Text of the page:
There always seems to be that one hotel room or location that your cord just won’t reach. This is where having the longer cord comes in.
Most cell phones come with around a 3 foot cord. In all of my travels whether I’m on or off of my motorcycle I’ve found it useful to spend some extra money and get about a 6 to 10 foot cell phone charging cable for my iPhone (I sprung for the 10 footer). It never fails that I don’t have an outlet near me when I need to charge my phone!
While your looking for a new cell phone cord, another feature to be on the look out for is the cord’s ability to charge your phone faster.
If you’re unable to find a quick charging cable, one way to speed up charging your phone is to put in ‘Airplane’ mode. My phone battery has been three quarter depleted and been recharged in about a half hour using that trick.
Hide extra cash and spare key on your bike
You should always have some cash and a spare key with you when you ride long distances.
The things is, you don’t want all of your cash in one place (like on your person) in case something happens to you. It’s best to keep some cash on your person and then some backup cash hidden on your motorcycle somewhere as a contingency.
When you start riding in rural areas, you’ll discover that not everyone takes a card if you’re trying to pay.
In addition to taking extra cash you should take your spare motorcycle key with you as well. There are any number of ways you can accidentally lose a key while on the road and not having a back with you can leave you stranded in the middle of nowhere and paying gobbs of cash to not only tow your motorcycle but replace the key.
When going on a long trip I put my passenger (my wife) in charge of the spare key. If your traveling alone, you do the same as I mentioned above – hide the key on your motorcycle in one of the nooks and crannies.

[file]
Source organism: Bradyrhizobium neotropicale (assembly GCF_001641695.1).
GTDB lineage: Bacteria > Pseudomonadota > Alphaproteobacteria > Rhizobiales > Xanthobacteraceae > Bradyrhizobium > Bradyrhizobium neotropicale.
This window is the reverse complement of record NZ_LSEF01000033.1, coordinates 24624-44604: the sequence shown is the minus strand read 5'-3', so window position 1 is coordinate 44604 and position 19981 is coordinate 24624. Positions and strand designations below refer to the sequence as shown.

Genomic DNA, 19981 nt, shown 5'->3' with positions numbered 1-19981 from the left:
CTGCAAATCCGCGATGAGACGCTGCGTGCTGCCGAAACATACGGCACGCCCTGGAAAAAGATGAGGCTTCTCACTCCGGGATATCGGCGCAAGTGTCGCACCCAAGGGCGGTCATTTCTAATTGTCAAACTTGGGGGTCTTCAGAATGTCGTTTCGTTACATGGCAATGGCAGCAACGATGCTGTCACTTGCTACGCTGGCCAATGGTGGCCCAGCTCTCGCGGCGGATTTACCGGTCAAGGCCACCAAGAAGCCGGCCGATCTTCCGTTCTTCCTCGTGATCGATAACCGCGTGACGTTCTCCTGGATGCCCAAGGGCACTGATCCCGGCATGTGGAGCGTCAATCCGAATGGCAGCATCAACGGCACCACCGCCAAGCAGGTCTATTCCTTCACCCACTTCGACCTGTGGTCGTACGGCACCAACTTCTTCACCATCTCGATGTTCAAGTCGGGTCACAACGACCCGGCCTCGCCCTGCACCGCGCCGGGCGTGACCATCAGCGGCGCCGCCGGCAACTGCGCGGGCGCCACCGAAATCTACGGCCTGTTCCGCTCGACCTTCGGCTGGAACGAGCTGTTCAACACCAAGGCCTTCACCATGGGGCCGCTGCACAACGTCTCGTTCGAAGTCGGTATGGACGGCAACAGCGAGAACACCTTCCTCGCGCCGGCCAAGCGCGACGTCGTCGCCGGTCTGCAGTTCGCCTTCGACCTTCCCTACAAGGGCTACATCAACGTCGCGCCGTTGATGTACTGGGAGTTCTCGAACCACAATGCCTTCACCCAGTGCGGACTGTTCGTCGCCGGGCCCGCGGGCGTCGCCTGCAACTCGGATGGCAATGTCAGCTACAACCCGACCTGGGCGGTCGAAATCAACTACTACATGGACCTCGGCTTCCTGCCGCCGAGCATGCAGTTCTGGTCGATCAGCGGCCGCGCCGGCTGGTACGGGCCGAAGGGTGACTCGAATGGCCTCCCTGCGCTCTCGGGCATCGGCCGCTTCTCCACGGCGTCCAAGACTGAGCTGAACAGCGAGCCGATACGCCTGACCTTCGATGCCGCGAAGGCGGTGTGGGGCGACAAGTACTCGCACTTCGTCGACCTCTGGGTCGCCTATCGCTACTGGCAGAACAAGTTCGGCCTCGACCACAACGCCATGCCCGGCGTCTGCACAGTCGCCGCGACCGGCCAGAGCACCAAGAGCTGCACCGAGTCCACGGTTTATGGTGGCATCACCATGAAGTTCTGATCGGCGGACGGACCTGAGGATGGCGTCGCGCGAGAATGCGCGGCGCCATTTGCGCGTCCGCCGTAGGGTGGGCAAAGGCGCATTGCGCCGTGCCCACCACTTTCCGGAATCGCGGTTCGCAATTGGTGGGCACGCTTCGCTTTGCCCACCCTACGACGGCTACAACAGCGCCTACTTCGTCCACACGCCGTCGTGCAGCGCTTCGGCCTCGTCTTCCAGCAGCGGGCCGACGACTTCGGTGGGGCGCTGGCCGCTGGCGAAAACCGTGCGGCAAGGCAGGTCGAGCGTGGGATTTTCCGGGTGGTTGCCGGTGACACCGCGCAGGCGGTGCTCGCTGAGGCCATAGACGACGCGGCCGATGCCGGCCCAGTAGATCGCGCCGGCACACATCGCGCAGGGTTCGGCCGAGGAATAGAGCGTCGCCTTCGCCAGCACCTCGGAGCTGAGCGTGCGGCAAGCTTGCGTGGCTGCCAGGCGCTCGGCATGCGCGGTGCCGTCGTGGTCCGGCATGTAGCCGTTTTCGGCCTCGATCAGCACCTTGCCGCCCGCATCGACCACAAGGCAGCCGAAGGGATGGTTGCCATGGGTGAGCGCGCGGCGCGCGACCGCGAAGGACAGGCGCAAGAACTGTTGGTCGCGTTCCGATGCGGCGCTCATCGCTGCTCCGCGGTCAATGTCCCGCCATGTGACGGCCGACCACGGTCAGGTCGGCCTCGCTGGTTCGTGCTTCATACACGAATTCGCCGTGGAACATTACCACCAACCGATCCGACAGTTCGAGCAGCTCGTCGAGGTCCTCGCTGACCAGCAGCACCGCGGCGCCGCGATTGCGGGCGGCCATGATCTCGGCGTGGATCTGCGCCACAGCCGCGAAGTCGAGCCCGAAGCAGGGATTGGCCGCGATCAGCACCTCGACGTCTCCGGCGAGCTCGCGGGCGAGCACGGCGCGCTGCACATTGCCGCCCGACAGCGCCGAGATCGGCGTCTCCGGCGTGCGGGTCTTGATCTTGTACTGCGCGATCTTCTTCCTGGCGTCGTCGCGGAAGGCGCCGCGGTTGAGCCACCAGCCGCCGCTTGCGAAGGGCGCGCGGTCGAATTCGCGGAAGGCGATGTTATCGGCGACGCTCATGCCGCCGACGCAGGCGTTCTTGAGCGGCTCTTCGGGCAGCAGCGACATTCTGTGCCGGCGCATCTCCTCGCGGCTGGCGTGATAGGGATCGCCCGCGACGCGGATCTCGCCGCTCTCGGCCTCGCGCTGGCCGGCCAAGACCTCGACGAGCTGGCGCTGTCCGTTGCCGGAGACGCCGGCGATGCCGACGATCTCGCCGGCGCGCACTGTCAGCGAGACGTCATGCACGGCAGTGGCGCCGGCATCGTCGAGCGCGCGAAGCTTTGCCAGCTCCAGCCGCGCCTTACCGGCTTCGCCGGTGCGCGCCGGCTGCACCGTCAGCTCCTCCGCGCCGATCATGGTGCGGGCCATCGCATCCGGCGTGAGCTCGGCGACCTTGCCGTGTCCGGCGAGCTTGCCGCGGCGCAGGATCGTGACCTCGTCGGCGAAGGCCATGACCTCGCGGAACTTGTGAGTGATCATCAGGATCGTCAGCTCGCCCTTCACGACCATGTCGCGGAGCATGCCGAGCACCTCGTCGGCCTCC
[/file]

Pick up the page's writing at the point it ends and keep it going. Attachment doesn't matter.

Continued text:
If you don’t have a passenger with you but your riding with friends, you can also give one of your friends your spare key to hand on to.
Pack your socks inside your shoes
Even on long trips I always bring an extra set of shoes to relax in. As comfortable as my riding boots may be, it’s just good to get my feet out of them and give’em a break.
In addition to just having an extra footwear to relax in, having extra shoes makes a great place to store your socks.
Just roll your socks up and tuck them inside your shoes as far you can get them. With athletic shoes I can usually squeeze at least 3 days’ worth of socks into each shoe. That’s plenty enough socks for a ride, just keep your eyes out for hotels that have a laundry.
Electronic copy of your pair manual on you phone
You have a couple of options with this one.
While some online repair manuals offer an online version of their manuals (Clymer manuals is one) you’re going to ultimately need to have your motorcycle repair manual in a form that doesn’t require that you have internet access.